I actually really like the dynamic that duolingo is working with here, as it is a big contrast to conventional education. In conventional education, the teacher is the authority, there is usually some level of compunction to attend classes and unappealing instruction and material is often ‘forced’ on the students. Duolingo—operating in an environment where enrolment is completely voluntary and where they have no authoritarian role—must strive to make their course as appealing and enjoyable as possible, to keep students engaged. I think (and hope) this will increasingly be the model for education in the future : where before you mostly had to take what you could get, no matter if parts of it were mediocre or too doctrinal, today we have much more choice in where we get our learning and we can be much more selective about the method and manner of instruction.
Yes, I agree with all this. Some thirty years ago I was forced to learn French in a large class listening to fuzzy tapes that I could not decipher, and reading verb lists and other grammar explanations from an uninspiring book. It also did not help that the classroom always smelled of sweaty bodies! After three years of this I dropped the subject, and retained only a handful of words and no knowledge of the grammar whatsoever. I really was hopelessly bad at French. Three weeks ago I went to France and was frustrated by my inability to communicate, nor understand any menu option beyond "Poisson", so I started Duolingo.
Now it would be an understatement to say that I have learned more in 22 days than in 3 years of schooling. Indeed I learned more in perhaps my first day with Duolingo than I ever learned in school, and I have completed my tree in 20 days (still working on the gilding of it). There are huge gaps in my grammar, and I am dealing with these by also listening to learning tapes, although the grammar notes I found on Duolingo are very helpful too. Nevertheless despite this, I have already found that I can read French texts with the help of a dictionary reasonably well. Yesterday I followed a simple conversation in French with no dictionary, and I am one third of the way into Le Petit Prince.
Key to this was a lot of time spent with Duolingo. For people like me who really did not get on well with traditional classroom teaching, I think Duolingo is an amazing concept. It makes the dull repetitive work of learning vocabulary and practicing structure into something that is enjoyable and goal based (which appeals to me and many others, as shown by the popularity of platform video games). It has the right mix of easy entry and available explanation when needed, and I am rather excited by the idea that I may soon be reading French novels with very little effort, at which point I will be seeking out French speakers to work on my conversation!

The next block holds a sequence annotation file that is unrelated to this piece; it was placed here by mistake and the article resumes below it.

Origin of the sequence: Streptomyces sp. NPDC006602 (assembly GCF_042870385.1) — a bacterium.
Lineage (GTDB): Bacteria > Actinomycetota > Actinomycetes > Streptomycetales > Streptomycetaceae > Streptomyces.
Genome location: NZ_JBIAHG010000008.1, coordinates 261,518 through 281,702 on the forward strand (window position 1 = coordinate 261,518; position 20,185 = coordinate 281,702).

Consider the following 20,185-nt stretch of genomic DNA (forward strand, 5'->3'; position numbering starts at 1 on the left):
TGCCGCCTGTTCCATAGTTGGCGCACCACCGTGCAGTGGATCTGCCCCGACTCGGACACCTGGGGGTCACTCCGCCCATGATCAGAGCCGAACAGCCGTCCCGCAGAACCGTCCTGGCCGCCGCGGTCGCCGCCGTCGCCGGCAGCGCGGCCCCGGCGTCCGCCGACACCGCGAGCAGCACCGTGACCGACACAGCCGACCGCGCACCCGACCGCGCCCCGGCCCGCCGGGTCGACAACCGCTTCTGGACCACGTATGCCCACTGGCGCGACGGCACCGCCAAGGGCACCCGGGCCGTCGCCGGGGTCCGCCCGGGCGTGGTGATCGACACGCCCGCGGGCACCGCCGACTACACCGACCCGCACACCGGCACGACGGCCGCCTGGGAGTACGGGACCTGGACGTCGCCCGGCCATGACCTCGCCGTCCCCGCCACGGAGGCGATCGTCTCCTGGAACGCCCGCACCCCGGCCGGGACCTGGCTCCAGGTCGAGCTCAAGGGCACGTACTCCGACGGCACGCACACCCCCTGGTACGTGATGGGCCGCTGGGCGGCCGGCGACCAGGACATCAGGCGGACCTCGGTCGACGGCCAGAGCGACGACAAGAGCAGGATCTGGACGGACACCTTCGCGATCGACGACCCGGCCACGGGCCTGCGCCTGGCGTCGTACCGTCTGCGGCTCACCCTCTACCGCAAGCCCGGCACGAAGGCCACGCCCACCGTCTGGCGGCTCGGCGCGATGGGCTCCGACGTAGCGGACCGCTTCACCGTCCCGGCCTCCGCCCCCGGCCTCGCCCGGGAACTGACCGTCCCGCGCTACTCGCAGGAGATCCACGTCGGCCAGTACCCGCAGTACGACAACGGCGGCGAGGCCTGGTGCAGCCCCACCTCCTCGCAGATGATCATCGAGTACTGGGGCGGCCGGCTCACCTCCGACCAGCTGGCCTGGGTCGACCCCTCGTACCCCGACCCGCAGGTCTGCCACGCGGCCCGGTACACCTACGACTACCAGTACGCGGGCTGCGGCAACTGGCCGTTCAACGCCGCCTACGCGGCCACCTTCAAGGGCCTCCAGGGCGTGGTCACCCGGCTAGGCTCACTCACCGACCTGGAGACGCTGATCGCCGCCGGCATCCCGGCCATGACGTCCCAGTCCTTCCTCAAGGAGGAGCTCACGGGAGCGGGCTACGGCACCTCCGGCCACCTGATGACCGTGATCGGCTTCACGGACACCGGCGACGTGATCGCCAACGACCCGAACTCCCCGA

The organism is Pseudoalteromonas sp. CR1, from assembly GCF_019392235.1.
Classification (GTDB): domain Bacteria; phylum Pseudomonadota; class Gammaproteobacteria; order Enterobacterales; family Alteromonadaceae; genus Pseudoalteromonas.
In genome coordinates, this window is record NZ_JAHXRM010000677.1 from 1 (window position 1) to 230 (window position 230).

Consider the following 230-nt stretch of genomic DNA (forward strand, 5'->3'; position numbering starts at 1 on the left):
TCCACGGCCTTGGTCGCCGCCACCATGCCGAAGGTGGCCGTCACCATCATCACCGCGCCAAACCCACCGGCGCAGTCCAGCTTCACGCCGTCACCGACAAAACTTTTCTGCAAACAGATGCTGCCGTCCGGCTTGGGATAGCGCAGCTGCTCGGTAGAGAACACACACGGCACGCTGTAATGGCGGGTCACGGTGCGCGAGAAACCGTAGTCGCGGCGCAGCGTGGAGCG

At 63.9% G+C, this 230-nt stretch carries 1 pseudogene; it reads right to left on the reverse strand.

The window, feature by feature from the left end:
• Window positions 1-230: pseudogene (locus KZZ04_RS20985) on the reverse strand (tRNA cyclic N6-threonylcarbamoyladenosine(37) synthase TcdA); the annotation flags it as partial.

oskalingo, you say that Duolingo uses intensive data-mining and A/B experimentation to increase student retention, but I wonder how effective that can be when it does not have any information at all about its students.
Duolingo has been absolutely fantastic for me - but only one of the many people I have recommended it to has continued with it for more than a few days. These were all intelligent and well motivated people, but they found Duo to be confusing and unhelpful. They are in good company; I read that Bill Gates wanted to learn a language, tried Duolingo, but quickly gave up.
I suspect that if Duo asked all new students to complete a short questionnaire which asked about previous study, particularly in languages, they would find that most of the people who stick with Duo for the long term have had quite a bit of previous language learning, and so understand how a language works, and know how to find good sources for explanations of the rules as they meet them. I expect that on the other hand Duo would find that almost all the new students who had not studied languages much before, drop out very quickly. An A/B test does not find this out.
I saw an serious criticism of Duo on a language learning website, which pointed out that if lots of people are starting to learn a language with Duo only to find that it is not for them, this is a very bad thing. Those people were all enthusiastic enough to try Duo, but will have been put off learning a language, and many might never try it again. OK there is a minority like me for whom Duo has been a wonderful success, but it would be a shame if that is at the expense of lots of others who, after failing with Duolingo, never try again.
I never had any experience learning another language other than school. If you are determined to learn, you will.
99% of people I have introduced to Duo have quit. It's not because they didn't like the site, but because they said it takes too much time, or it is too hard, or they just wanted to try it. Mostly because learning a language is hard and takes time and dedication.
If you have someone doing it with you, it's a lot easier. When I got demotivated, my wife helped me back up, and visa versa.
I think Duo is awesome, but people expect it to be a complete package, which its not. You cant only be on here and expect to be fluent
Hi Xuton-lon thanks for your reply. My guess is that to to succeed in Duo you need at least one of the following attributes: quite a lot of previous language learning; a high natural aptitude for languages; a great deal of determination and self-discipline.